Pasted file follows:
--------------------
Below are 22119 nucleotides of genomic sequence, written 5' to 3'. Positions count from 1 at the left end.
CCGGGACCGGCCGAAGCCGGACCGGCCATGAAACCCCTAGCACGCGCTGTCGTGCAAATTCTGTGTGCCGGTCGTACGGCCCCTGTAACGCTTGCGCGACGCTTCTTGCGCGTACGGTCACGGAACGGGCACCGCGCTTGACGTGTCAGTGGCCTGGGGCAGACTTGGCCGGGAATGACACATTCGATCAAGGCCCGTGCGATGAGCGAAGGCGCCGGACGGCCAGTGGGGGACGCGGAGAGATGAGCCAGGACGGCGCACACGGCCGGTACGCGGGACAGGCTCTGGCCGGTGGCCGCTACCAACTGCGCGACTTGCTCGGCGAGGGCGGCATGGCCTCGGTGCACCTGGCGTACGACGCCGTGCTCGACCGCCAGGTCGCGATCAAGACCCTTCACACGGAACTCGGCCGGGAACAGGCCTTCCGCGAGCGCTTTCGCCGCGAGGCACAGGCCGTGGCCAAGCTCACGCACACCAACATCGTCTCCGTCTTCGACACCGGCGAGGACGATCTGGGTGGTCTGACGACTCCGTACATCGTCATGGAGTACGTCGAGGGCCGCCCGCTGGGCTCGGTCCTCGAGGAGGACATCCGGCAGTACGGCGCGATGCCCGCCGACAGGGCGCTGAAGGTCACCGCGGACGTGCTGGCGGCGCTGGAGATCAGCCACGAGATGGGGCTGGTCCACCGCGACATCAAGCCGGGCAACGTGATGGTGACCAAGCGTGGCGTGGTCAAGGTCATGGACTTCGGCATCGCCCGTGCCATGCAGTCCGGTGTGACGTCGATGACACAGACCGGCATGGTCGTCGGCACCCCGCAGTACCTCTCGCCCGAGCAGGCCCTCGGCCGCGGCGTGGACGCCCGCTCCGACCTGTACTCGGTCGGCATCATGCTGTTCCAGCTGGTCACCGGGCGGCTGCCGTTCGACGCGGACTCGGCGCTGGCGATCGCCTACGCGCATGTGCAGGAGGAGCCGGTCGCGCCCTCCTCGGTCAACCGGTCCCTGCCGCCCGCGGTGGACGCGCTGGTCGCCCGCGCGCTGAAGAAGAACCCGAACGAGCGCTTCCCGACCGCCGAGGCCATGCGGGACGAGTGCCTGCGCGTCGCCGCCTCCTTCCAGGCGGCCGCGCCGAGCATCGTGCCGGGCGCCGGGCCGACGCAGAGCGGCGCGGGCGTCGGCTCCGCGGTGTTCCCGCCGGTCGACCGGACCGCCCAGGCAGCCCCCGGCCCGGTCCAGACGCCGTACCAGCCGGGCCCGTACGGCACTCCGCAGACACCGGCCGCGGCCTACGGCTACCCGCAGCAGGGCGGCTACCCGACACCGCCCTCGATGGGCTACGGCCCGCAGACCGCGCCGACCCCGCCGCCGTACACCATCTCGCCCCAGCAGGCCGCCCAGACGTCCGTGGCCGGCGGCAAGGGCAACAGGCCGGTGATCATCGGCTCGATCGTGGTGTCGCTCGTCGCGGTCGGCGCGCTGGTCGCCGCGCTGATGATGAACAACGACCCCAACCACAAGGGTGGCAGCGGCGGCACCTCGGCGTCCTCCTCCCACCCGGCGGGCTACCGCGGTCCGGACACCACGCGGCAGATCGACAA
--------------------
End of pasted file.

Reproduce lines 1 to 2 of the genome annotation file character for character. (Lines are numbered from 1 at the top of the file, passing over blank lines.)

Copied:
Below are 22119 nucleotides of genomic sequence, written 5' to 3'. Positions count from 1 at the left end.
CCGGGACCGGCCGAAGCCGGACCGGCCATGAAACCCCTAGCACGCGCTGTCGTGCAAATTCTGTGTGCCGGTCGTACGGCCCCTGTAACGCTTGCGCGACGCTTCTTGCGCGTACGGTCACGGAACGGGCACCGCGCTTGACGTGTCAGTGGCCTGGGGCAGACTTGGCCGGGAATGACACATTCGATCAAGGCCCGTGCGATGAGCGAAGGCGCCGGACGGCCAGTGGGGGACGCGGAGAGATGAGCCAGGACGGCGCACACGGCCGGTACGCGGGACAGGCTCTGGCCGGTGGCCGCTACCAACTGCGCGACTTGCTCGGCGAGGGCGGCATGGCCTCGGTGCACCTGGCGTACGACGCCGTGCTCGACCGCCAGGTCGCGATCAAGACCCTTCACACGGAACTCGGCCGGGAACAGGCCTTCCGCGAGCGCTTTCGCCGCGAGGCACAGGCCGTGGCCAAGCTCACGCACACCAACATCGTCTCCGTCTTCGACACCGGCGAGGACGATCTGGGTGGTCTGACGACTCCGTACATCGTCATGGAGTACGTCGAGGGCCGCCCGCTGGGCTCGGTCCTCGAGGAGGACATCCGGCAGTACGGCGCGATGCCCGCCGACAGGGCGCTGAAGGTCACCGCGGACGTGCTGGCGGCGCTGGAGATCAGCCACGAGATGGGGCTGGTCCACCGCGACATCAAGCCGGGCAACGTGATGGTGACCAAGCGTGGCGTGGTCAAGGTCATGGACTTCGGCATCGCCCGTGCCATGCAGTCCGGTGTGACGTCGATGACACAGACCGGCATGGTCGTCGGCACCCCGCAGTACCTCTCGCCCGAGCAGGCCCTCGGCCGCGGCGTGGACGCCCGCTCCGACCTGTACTCGGTCGGCATCATGCTGTTCCAGCTGGTCACCGGGCGGCTGCCGTTCGACGCGGACTCGGCGCTGGCGATCGCCTACGCGCATGTGCAGGAGGAGCCGGTCGCGCCCTCCTCGGTCAACCGGTCCCTGCCGCCCGCGGTGGACGCGCTGGTCGCCCGCGCGCTGAAGAAGAACCCGAACGAGCGCTTCCCGACCGCCGAGGCCATGCGGGACGAGTGCCTGCGCGTCGCCGCCTCCTTCCAGGCGGCCGCGCCGAGCATCGTGCCGGGCGCCGGGCCGACGCAGAGCGGCGCGGGCGTCGGCTCCGCGGTGTTCCCGCCGGTCGACCGGACCGCCCAGGCAGCCCCCGGCCCGGTCCAGACGCCGTACCAGCCGGGCCCGTACGGCACTCCGCAGACACCGGCCGCGGCCTACGGCTACCCGCAGCAGGGCGGCTACCCGACACCGCCCTCGATGGGCTACGGCCCGCAGACCGCGCCGACCCCGCCGCCGTACACCATCTCGCCCCAGCAGGCCGCCCAGACGTCCGTGGCCGGCGGCAAGGGCAACAGGCCGGTGATCATCGGCTCGATCGTGGTGTCGCTCGTCGCGGTCGGCGCGCTGGTCGCCGCGCTGATGATGAACAACGACCCCAACCACAAGGGTGGCAGCGGCGGCACCTCGGCGTCCTCCTCCCACCCGGCGGGCTACCGCGGTCCGGACACCACGCGGCAGATCGACAA